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By Christopher R Rice
A supporter of Wisconsin Governor Scott Walker was charged with 13 counts of election fraud, including "registering to vote in more than one place, voting where he didn't live, voting more than once in the same election, and providing false information to election officials," according to an account by Talking Points Memo.
This sort of misdirection is pretty common, actually. Election fraud happens. Or vote buying. Or coercion. Or fake registration forms. Or voting from the wrong address. Or ballot box stuffing by officials.
DEAD AND STILL VOTING
Democrats and Republicans don't agree on much. But they do agree that voter registration lists across the country are a mess.
A new report by the Pew Center on the States finds that more than 1.8 million dead people are currently registered to vote. And 24 million registrations are either invalid or inaccurate.
The Pew study found that almost 3 million people are registered to vote in more than one state.
Voters also die, which leads to another problem, says Linda Lamone, who runs Maryland's elections.
"If a John Smith lives in Maryland and goes to another state, say on vacation, and dies," Lamone said, "the law of the state where John Smith dies dictates whether or not the Maryland vital statistics people can share that information with me."
An NBC Bay Area Investigation has uncovered thousands of California voters who remain on the voter rolls despite having died several years ago.
That discovery prompted several state and Bay Area election officials to re-examine their records, after our investigation brought this issue to light.
NBC Bay Area used the Social Security Administration’s Death Master File to cross reference with the California state voter rolls using name, date of birth, and similar zip codes to find matches. We found over 25,000 questionable names still on the state voter rolls.
A closer look at the data revealed that some of the dead people were not only registered, but somehow, even voted, several years after their death.
Sometimes, clerks say the mistake can purely be a clerical error, such as a misplaced signature or an outdated registration list that hadn't been purged.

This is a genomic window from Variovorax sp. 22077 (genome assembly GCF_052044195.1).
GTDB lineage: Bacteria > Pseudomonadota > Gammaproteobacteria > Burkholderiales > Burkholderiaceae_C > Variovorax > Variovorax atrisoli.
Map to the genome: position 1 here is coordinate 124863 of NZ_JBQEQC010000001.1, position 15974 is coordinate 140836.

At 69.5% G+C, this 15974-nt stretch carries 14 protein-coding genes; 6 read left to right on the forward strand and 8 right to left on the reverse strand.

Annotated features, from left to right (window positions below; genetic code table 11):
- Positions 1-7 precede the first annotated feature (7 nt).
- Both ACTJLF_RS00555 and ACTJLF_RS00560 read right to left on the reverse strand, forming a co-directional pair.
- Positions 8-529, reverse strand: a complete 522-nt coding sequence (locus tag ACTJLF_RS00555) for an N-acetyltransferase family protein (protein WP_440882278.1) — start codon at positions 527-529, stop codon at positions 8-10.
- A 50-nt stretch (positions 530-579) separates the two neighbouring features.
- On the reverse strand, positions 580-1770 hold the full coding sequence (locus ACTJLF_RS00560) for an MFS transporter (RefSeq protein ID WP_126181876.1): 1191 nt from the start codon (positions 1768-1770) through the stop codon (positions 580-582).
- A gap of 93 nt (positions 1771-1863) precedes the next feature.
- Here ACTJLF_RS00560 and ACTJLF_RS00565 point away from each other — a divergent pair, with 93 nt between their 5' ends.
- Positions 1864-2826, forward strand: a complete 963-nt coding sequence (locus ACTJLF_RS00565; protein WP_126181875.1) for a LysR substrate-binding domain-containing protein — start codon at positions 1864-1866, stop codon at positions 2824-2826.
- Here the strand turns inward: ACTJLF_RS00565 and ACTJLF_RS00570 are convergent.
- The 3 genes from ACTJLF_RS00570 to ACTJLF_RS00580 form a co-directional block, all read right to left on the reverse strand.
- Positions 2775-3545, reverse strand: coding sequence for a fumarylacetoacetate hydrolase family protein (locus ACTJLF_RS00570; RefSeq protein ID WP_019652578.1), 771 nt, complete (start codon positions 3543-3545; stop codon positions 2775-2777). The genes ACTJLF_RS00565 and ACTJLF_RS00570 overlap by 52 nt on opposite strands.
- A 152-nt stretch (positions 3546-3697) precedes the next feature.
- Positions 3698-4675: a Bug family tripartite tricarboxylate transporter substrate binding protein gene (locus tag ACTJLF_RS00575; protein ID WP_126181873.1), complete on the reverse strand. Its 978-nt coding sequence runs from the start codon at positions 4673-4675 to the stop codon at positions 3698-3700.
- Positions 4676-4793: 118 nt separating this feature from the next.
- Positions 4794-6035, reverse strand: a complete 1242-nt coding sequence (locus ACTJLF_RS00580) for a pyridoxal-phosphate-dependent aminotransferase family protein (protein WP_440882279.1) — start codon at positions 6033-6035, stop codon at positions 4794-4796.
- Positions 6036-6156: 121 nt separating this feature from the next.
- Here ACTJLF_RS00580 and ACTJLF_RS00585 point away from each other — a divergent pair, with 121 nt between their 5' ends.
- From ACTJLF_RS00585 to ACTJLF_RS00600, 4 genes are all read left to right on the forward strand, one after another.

Other times, though, the voting turns out to be fraud, clerks say, where family members vote on their dead relatives' behalf.
NBC Bay Area found several other examples, too. People like Sara Schiffman of San Leandro who died in 2007 yet still voted in 2008, or former Hayward police officer Frank Canela Tapia who has voted 8 times since 2005, though he died in 2001.
John Cenkner died in Palmdale in 2003. Despite this, records show that he somehow voted from the grave in 2004, 2005, 2006, 2008 and 2010.
A recent study by the Pew Center on the States found 1.8 million dead people still on the active rolls nationwide. In a close election, 1.8 million votes for either candidate would throw the election and turn the loser into the winner.
DEAD PEOPLE AND ILLEGAL IMMIGRANTS ARE REGISTERING TO VOTE ALL ACROSS AMERICA
The truth is that election fraud is absolutely rampant in this country, and when someone tries to steal an election they are committing a crime against all of us.
Officials in Colorado acknowledged “very serious” voter fraud after learning of votes cast in multiple elections under the named of recently-deceased residents.
“Somebody was able to cast a vote that was not theirs to cast,” El Paso County Clerk and Recorder Chuck Broerman told CBS4 while discussing what he called a “very serious” pattern of people mailing in ballots on behalf of the dead.
It’s not clear how many fraudulent ballots have been submitted in recent years. CBS4 reported that it “found multiple cases” of dead people voting around the state, revelations that have provoked state criminal investigations.
At least 86 non-citizens have been registered voters in Philadelphia since 2013, and almost half — 40 — even voted in at least one recent election, according to a legal group that sued to get voter registration records.
VOTING MACHINE FRAUD
I have degrees in both electronics engineering as well as computer science. I am also a computer programmer, network engineer, and business process integration expert. I understand how these machines work from the fundamental level, the electrons flowing around the circuits, the programming, all of the communications, to the final tabulating of the results. I have maintained for more than 20 years now that there is absolutely no way to secure electronic voting. Unless the voter holds in their hand a paper ballot containing their choices and that these can be counted later to verify the electronic result, there is otherwise no way to prevent election fraud. End of story. The vote can be compromised at many points along the way. Not only can the programming code "eat" itself, or remove any trace of itself, the voting machines can also be remotely triggered to effect the outcome. Hiding this function deep inside the electronics and separate from the code. Many programmers may not even consider this aspect of the problem. We must end this fraud if we are to ever regain control of our republic.